Homemade as a way of life: The corona pandemic has turned the eating habits of Germans upside down. This is shown, for example, by the nutrition reports from the Federal Ministry of Food and Agriculture in recent years. In April 2020, the survey showed that around a third of those surveyed (30 percent) cooked more themselves than before, and almost as many (28 percent) ate more often with others. 39 percent (2020) cooked for themselves every day, and in the second year of the pandemic (2021) it was even 52 percent. In 2022, that number fell only slightly to 46 percent. Gabriel Laeis is Professor of Culinary Management at the IU International University and an enthusiastic cook himself. He explains what DIY is all about during the pandemic and what we should save ourselves from these years in everyday life.
Cooking yourself in times of a pandemic - why was there such a boom?
Gabriel Laeis: On the one hand, it was simply a necessity because many canteens and restaurants had to remain closed. You were almost forced to cook for yourself. In addition, many people in lockdown had more time to cook and bake.
Doing it yourself has also given them a sense of self-efficacy: I'm in a situation where I feel powerless, but in the kitchen I can do something and see success quickly. For example, I can bake bread and something will come of it.
Has our food become healthier as a result?
Yes, there are studies that show that we ate less meat and significantly more fruit and vegetables and also paid more attention to healthy eating. But at the same time more snacks and sweets were bought. With the Covid pandemic has also come an obesity pandemic: the lockdown has exacerbated this for people who were already overweight and not exercising enough.
What happened to your passion for cooking?
It definitely still exists. But the high phase seems to have flattened out. That may be related to the fact that people are going back to the office and the restaurants are now open again. But I think a lot of people still bake at the weekend or invite friends over and cook for them. Everyone now has two years of routine - I think that will carry on.
What do we get out of it if we cook for ourselves and eat together?
The kitchen can be many things: you can find a kind of active meditation, rest and retreat there in the creation of food. Or it can be a place of informal human communication. You come together there as a family, as a couple, friends or flat share and snibble to yourself. You can talk to each other about what moves you, or you can just cut carrots next to each other. These places are rare in our daily life, they are mainly in the kitchen.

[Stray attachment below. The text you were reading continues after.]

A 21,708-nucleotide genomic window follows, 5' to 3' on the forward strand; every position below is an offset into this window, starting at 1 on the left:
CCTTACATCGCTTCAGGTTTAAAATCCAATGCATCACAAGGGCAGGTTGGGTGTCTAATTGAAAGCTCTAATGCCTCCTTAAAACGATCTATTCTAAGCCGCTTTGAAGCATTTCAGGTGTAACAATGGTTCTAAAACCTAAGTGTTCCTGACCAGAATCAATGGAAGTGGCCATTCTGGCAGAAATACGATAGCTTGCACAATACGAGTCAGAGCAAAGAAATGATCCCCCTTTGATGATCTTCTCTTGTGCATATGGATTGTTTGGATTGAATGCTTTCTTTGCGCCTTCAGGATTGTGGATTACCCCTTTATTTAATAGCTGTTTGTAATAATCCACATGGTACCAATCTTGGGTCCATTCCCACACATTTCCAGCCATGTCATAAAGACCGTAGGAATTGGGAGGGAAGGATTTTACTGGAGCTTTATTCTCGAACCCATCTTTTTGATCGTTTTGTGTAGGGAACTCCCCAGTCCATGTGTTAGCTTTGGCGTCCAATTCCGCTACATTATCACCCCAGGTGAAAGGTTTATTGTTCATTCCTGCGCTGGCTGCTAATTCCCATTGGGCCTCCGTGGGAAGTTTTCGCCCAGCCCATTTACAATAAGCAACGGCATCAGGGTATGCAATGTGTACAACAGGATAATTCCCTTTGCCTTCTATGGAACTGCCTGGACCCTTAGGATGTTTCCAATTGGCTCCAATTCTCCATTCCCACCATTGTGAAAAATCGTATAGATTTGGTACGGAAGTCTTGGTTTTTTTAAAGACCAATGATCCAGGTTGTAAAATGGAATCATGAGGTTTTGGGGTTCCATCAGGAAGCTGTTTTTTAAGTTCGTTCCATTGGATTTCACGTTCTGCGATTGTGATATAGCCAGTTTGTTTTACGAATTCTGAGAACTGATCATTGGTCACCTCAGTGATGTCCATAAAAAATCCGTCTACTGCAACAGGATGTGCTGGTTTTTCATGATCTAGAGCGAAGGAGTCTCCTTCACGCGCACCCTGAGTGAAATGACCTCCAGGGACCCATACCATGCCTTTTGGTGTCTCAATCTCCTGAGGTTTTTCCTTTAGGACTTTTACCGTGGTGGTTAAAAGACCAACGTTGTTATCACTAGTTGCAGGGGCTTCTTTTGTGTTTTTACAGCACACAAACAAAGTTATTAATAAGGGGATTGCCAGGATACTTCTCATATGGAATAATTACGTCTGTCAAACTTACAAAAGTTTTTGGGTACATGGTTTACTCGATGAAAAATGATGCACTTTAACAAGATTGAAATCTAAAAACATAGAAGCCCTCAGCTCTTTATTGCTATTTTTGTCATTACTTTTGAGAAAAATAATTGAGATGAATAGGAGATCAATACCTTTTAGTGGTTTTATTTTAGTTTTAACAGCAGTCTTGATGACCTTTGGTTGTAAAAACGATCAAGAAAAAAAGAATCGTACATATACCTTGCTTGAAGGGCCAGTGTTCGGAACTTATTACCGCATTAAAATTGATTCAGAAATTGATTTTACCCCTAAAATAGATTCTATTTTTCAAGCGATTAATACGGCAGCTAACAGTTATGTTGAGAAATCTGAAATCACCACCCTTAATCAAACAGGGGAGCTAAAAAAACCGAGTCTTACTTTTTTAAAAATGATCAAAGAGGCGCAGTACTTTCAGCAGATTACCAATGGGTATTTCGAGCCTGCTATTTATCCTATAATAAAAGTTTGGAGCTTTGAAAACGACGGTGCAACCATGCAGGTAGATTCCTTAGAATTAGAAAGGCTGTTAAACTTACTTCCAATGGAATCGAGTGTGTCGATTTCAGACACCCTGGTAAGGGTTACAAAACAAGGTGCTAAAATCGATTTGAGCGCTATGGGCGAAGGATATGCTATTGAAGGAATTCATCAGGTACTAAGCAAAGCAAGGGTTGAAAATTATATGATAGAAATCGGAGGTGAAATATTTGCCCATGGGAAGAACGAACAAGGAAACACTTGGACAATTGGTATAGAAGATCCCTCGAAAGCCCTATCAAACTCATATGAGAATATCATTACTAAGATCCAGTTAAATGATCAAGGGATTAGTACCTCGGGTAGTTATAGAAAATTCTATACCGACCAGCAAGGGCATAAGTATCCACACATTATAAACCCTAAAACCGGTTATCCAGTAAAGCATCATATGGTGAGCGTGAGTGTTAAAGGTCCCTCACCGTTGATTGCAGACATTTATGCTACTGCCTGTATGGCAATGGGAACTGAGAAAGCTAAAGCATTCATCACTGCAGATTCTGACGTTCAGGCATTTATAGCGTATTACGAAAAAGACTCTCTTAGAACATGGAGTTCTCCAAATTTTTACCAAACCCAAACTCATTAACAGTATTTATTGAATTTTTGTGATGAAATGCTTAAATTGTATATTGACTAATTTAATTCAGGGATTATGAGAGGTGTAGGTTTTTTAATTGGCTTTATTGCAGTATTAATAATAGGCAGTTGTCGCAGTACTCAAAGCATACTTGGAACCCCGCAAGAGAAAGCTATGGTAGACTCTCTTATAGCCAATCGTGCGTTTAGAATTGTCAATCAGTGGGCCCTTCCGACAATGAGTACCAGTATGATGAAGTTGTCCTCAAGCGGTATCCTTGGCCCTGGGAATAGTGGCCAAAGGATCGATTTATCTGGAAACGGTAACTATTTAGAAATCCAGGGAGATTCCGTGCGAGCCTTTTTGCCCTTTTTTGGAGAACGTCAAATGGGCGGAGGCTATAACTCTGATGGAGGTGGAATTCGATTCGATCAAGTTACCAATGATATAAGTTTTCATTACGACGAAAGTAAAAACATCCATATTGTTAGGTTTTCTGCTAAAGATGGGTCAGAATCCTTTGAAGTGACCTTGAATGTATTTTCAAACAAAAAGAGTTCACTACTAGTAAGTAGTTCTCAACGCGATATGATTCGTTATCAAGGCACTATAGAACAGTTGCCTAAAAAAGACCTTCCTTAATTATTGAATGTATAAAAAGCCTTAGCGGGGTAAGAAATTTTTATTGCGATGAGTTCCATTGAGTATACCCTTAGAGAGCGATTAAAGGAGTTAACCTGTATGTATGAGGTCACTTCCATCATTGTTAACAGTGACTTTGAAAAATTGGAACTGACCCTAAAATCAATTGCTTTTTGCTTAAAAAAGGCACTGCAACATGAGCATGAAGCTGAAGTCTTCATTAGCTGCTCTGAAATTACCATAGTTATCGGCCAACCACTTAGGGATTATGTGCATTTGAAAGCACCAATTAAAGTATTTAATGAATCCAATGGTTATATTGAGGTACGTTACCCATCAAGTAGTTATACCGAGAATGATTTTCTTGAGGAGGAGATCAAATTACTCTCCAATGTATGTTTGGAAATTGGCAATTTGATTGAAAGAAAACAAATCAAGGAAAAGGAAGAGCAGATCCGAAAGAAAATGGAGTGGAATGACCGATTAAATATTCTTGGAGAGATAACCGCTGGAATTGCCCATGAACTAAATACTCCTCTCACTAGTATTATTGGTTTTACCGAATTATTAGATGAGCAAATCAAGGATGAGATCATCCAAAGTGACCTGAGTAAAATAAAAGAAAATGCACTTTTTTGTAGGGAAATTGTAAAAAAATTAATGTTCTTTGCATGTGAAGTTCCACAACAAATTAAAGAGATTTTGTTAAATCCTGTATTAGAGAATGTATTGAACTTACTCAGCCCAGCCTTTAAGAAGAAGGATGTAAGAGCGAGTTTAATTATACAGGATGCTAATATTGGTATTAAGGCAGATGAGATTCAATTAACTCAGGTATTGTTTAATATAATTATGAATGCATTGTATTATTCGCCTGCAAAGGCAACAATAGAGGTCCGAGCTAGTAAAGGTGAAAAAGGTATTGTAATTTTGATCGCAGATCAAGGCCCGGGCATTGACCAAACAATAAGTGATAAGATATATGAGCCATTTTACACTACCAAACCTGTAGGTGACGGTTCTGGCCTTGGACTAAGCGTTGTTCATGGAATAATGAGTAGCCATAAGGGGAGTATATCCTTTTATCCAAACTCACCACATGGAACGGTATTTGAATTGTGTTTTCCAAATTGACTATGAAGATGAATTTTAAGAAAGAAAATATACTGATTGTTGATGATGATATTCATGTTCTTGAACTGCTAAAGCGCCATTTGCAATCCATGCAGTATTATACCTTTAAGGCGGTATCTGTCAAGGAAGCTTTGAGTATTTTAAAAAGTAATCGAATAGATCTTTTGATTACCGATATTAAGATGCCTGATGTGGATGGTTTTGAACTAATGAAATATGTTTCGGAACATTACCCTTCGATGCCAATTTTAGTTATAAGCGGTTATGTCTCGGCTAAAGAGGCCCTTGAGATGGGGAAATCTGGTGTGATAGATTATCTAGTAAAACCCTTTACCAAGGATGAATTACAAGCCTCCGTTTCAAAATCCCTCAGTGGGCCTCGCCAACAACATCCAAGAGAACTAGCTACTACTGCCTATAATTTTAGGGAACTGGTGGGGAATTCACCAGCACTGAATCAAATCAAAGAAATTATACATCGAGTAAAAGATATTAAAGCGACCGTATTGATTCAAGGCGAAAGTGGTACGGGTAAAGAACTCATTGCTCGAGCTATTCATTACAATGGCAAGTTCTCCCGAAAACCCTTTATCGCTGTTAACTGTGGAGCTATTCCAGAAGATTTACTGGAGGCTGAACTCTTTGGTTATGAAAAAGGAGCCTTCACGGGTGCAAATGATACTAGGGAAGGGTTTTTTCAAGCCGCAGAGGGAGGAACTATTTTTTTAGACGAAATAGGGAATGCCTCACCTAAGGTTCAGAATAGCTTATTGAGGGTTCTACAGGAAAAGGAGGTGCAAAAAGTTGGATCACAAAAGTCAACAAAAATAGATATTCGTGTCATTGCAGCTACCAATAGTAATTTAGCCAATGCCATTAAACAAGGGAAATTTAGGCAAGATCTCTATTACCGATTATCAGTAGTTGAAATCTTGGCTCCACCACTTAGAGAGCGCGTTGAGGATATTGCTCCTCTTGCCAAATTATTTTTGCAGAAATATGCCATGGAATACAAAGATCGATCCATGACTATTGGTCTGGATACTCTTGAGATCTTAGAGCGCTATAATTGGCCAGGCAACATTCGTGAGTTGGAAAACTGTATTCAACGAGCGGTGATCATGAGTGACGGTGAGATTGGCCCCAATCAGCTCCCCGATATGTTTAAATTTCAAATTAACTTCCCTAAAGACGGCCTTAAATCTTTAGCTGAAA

Cooking for yourself is, so to speak, the opposite of the internet and social media. It brings a real sense of self and has an immediacy: you need solid skills, good judgment and sensory sensitivity. And the dining table is ultimately a symbol for the togetherness of family or friends, of people who like to be together.
Has the pandemic taught us anything about cooking?
During this time, many simply dealt more with the topic and practiced a lot. Cooking is largely a matter of practice. That's why it's probably easier for a lot of people to do it now. Planning food and shopping was also practiced.
That's something every chef has to master and something I teach my students: What do I need for the next few days, how long can I store something and so on. People suddenly had to do the same at home because they only shopped once a week.
Do you have any tips for incorporating cooking into everyday life today?
If you have a microwave at work, get freezer containers and cook a large pot of your favorite stew or minestrone once a week. That makes you fantastically full for five days at noon. You can vary and have a selection in the freezer.
Cook with your kids. Invite friends over for dinner or, ideally, cook together. Community encourages you to try a little harder or to buy something fresher. Get yourself a decent chef's knife, 20 centimeters long, a sharpening steel and a good cutting board and practice the basic techniques. Because routine makes cooking much easier.